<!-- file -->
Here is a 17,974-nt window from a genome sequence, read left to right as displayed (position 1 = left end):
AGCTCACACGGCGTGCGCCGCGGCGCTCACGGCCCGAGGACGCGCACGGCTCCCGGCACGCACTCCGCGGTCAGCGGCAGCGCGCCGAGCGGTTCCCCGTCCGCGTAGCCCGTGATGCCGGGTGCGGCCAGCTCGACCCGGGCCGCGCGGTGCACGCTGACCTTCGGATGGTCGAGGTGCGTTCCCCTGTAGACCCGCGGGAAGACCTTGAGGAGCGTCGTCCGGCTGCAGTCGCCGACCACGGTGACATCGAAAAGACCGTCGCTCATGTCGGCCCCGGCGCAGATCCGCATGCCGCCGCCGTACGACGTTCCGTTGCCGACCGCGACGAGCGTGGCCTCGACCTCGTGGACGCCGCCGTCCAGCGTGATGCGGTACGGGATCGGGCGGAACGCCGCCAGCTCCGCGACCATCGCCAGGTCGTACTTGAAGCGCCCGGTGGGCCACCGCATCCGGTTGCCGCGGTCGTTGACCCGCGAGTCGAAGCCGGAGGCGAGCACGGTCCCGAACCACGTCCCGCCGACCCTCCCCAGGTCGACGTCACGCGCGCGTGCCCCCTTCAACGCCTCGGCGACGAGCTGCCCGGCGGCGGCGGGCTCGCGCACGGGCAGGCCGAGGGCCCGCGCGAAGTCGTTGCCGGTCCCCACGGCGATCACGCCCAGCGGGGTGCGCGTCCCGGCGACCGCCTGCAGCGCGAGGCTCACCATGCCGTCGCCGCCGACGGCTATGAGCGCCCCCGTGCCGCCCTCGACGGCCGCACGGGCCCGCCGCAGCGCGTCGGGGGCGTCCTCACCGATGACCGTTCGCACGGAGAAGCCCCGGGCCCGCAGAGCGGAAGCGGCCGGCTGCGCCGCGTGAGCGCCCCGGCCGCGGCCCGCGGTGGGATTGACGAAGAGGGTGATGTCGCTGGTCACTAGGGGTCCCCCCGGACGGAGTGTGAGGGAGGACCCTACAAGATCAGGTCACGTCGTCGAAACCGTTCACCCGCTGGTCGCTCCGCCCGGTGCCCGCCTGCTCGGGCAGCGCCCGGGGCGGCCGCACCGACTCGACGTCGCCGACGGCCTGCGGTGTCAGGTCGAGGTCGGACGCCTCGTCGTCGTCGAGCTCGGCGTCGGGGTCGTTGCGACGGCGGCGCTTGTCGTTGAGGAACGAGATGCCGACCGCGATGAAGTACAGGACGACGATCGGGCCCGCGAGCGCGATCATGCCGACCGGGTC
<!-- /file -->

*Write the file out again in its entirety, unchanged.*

Here is a 17,974-nt window from a genome sequence, read left to right as displayed (position 1 = left end):
AGCTCACACGGCGTGCGCCGCGGCGCTCACGGCCCGAGGACGCGCACGGCTCCCGGCACGCACTCCGCGGTCAGCGGCAGCGCGCCGAGCGGTTCCCCGTCCGCGTAGCCCGTGATGCCGGGTGCGGCCAGCTCGACCCGGGCCGCGCGGTGCACGCTGACCTTCGGATGGTCGAGGTGCGTTCCCCTGTAGACCCGCGGGAAGACCTTGAGGAGCGTCGTCCGGCTGCAGTCGCCGACCACGGTGACATCGAAAAGACCGTCGCTCATGTCGGCCCCGGCGCAGATCCGCATGCCGCCGCCGTACGACGTTCCGTTGCCGACCGCGACGAGCGTGGCCTCGACCTCGTGGACGCCGCCGTCCAGCGTGATGCGGTACGGGATCGGGCGGAACGCCGCCAGCTCCGCGACCATCGCCAGGTCGTACTTGAAGCGCCCGGTGGGCCACCGCATCCGGTTGCCGCGGTCGTTGACCCGCGAGTCGAAGCCGGAGGCGAGCACGGTCCCGAACCACGTCCCGCCGACCCTCCCCAGGTCGACGTCACGCGCGCGTGCCCCCTTCAACGCCTCGGCGACGAGCTGCCCGGCGGCGGCGGGCTCGCGCACGGGCAGGCCGAGGGCCCGCGCGAAGTCGTTGCCGGTCCCCACGGCGATCACGCCCAGCGGGGTGCGCGTCCCGGCGACCGCCTGCAGCGCGAGGCTCACCATGCCGTCGCCGCCGACGGCTATGAGCGCCCCCGTGCCGCCCTCGACGGCCGCACGGGCCCGCCGCAGCGCGTCGGGGGCGTCCTCACCGATGACCGTTCGCACGGAGAAGCCCCGGGCCCGCAGAGCGGAAGCGGCCGGCTGCGCCGCGTGAGCGCCCCGGCCGCGGCCCGCGGTGGGATTGACGAAGAGGGTGATGTCGCTGGTCACTAGGGGTCCCCCCGGACGGAGTGTGAGGGAGGACCCTACAAGATCAGGTCACGTCGTCGAAACCGTTCACCCGCTGGTCGCTCCGCCCGGTGCCCGCCTGCTCGGGCAGCGCCCGGGGCGGCCGCACCGACTCGACGTCGCCGACGGCCTGCGGTGTCAGGTCGAGGTCGGACGCCTCGTCGTCGTCGAGCTCGGCGTCGGGGTCGTTGCGACGGCGGCGCTTGTCGTTGAGGAACGAGATGCCGACCGCGATGAAGTACAGGACGACGATCGGGCCCGCGAGCGCGATCATGCCGACCGGGTC